How the travel industry is tackling climate change

How the travel industry is tackling climate change

One of the world’s largest hotel chains has installed a cogeneration plant in midtown Manhattan in an effort to reduce its carbon footprint. Cruise lines are ridding their engine exhaust of harmful sulfides and powering their ships with innovative biofuels made from fish carcasses.

Tourism companies are teaching both their agents and clients about their role in global warming and how to reduce it while traveling. And popular destinations from California to the Caribbean are investing in infrastructure and education efforts to reduce the carbon they emit.

Because global warming has managed to spare no part of tourism, hotels, cruise lines, tour operators and, of course, travelers are all experiencing the effects of rising temperatures.

But the industry is banding together to combat climate change and reduce greenhouse gas emissions, the biggest driver of rising temperatures.

These efforts were inspired in part by the Paris Climate Accord signed in 2015, according to Olivia Ruggles-Brise, director of policy and communications for the World Travel and Tourism Council. Signed by 195 countries, the agreement seeks to reduce carbon emissions worldwide by keeping temperature increases below 2 degrees Celsius from preindustrial revolution era levels.

Statistics from the U.N. World Tourism Organization indicate that tourism is responsible for roughly 5 percent of the world’s carbon emissions, though other experts suggest the true figure is nearly double.

Janet Redman, climate and energy director at Greenpeace USA, says that reducing this footprint is the most effective way for the industry to fight global warming. “If you cut down on the amount of greenhouse gases you produce, you’re contributing to slowing down global warming,” she said.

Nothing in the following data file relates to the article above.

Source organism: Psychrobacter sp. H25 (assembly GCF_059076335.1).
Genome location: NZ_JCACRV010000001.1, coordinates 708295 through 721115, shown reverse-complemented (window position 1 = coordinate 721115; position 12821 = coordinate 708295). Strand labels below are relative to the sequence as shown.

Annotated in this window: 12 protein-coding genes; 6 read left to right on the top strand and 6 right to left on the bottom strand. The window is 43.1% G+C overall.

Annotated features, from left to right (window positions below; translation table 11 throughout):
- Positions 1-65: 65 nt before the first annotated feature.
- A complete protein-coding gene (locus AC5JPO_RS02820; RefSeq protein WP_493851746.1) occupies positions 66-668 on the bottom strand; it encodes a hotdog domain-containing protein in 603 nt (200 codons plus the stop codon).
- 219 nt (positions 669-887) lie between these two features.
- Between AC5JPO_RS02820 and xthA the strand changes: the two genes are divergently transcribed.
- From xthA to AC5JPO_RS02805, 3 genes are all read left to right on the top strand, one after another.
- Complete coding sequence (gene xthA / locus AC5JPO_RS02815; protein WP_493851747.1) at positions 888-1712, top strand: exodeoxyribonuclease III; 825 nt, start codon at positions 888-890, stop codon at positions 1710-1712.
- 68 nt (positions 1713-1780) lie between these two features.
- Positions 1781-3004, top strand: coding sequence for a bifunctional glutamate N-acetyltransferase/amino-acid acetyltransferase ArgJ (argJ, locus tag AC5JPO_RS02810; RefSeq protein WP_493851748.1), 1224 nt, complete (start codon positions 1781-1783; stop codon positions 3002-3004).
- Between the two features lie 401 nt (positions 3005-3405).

How the travel industry is tackling climate change

Many travel brands are finding ways to operate with a low or neutral carbon impact.

The new cogeneration plant at the New York Hilton Midtown is just one way that Hilton, with more than 5,500 hotels globally, is trying to combat the negative effect that climate change is having on the tourism industry.

The company said the 1.75 megawatt plant, powered by cleaner burning natural gas, produces more than 50 percent of the electricity and 35 percent of the steam needed to power the hotel’s nearly 2,000 guest rooms and reduces the property’s carbon footprint by more than 30 percent.

Other Hiltons worldwide are installing energy efficient lighting in guest rooms and public spaces and are also buying smart energy systems for kitchen vents and air-conditioning that turn off automatically when they’re not in use, said Max Verstraete, Hilton’s vice president of corporate responsibility.

“We understand that climate change is a threat to travel and tourism,” he explained. “Trying to counter its effects is a top priority for us as a company.”

Cruise lines are also taking action: all of Royal Caribbean’s ships now have purification systems that remove approximately 98 percent of sulfur dioxide emissions from its ship engines’ exhaust. And in October, the brand began a partnership with a wholesale energy provider, Southern Power, to build a wind farm in the Kansas flatlands; beginning in 2020 the company will sell the clean power produced on the farm to offset the emissions its ships burn.